Driver-less Cars Raises Questions On Responsibility
Sci-fi technology is once again dividing lawmakers. In mid-2012, Arizona lawmakers debated a law that laid out guidelines for a rapidly approaching technology: self-driving vehicles. But the lawmakers got stuck on the crucial point of fault; who’s to blame when a driverless car crashes? Without a driver, the legal answer is tricky—the company that designed the technology (and the company that built the car) is possibly to blame. But the car’s owner or a passenger could potentially assume control and avoid a crash.
Auto-makers voiced their concerns about an Arizona bill (introduced last year by State Rep. Jeff Dial, a Republican), which pretty much kept the bill in committee. Mr. Dial explained, “Their concern is that somebody comes along and modifies their vehicles, and they could be held liable if that technology doesn’t work.” Last year in California, Gov. Jerry Brown signed a law on self-driving cars. Florida and Nevada have also passed legislation regarding driverless cars; Nevada’s law was the earliest (2011), and most comprehensive, with twenty-two pages of rules for testing. California’s, on the other hand, was a directive to the state’s Department of Motor Vehicles to come up with rules by 2015.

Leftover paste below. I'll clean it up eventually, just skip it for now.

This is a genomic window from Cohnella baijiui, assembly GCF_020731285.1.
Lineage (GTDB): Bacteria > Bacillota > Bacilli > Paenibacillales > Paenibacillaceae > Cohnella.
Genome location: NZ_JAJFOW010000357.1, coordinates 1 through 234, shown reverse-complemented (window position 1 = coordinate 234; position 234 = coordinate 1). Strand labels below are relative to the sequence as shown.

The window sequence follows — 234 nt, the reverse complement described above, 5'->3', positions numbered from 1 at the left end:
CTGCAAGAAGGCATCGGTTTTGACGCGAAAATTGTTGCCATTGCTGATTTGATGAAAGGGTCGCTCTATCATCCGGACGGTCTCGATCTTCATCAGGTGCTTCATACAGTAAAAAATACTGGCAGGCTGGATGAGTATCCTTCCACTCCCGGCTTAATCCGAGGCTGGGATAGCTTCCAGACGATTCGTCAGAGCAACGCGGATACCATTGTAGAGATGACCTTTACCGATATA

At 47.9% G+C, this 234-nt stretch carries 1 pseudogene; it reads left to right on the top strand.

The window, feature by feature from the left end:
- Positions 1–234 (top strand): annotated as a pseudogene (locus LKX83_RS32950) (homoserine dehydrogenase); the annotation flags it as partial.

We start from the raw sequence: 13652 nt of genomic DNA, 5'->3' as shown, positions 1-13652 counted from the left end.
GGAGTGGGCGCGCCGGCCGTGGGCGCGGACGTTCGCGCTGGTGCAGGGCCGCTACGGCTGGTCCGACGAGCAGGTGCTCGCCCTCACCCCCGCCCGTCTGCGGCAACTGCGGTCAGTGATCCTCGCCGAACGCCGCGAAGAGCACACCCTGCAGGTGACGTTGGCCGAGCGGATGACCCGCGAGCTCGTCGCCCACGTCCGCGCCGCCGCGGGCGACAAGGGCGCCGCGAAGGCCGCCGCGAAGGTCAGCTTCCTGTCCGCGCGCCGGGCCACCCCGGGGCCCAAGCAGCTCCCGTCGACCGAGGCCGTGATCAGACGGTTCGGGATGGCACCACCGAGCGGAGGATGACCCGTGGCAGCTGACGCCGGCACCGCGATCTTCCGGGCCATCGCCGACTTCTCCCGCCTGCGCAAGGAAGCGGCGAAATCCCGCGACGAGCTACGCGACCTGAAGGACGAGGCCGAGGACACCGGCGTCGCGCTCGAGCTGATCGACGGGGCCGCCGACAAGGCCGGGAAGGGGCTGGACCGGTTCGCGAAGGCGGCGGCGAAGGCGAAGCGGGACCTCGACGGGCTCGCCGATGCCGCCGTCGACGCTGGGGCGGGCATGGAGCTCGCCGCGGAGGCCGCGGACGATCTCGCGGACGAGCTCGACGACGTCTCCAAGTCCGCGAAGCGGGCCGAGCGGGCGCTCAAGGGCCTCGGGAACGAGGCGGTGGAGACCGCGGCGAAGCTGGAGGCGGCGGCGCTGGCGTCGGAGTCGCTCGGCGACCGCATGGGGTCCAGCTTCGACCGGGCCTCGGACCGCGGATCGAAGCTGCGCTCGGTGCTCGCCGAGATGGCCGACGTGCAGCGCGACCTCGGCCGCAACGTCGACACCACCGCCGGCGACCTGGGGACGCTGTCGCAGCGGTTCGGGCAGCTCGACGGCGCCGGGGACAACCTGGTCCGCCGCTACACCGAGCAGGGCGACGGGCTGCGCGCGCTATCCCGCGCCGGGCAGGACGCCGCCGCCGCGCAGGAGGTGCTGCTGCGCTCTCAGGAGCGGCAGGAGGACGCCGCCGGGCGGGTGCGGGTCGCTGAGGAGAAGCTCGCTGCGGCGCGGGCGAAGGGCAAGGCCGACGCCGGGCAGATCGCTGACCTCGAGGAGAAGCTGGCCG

A completely driverless car is still years away. The Chief Executive of Nissan predicted that driverless cars would be in showrooms by around 2020, at the Detroit auto show of January 2013. Google has been testing driverless car technology for years, and says it will bring safer, faster, cleaner roadways. Troy Dilliard, director the DMV, said special licenses for individual owners of driverless vehicles are coming, adding, “This has never been done anywhere in the world. Autonomous vehicles 1.0 is what we’ve come up with.”
But the Feds haven’t given the new technology much attention yet. In October, the National Highway Traffic Safety Administration said it planned to conduct research on automated driving, but hasn’t issued any rules yet. The driverless car combines potentially lethal things: unknown technology, highways, and driver error. It’s hoped that emerging legislation will stress technology testing, and caution.
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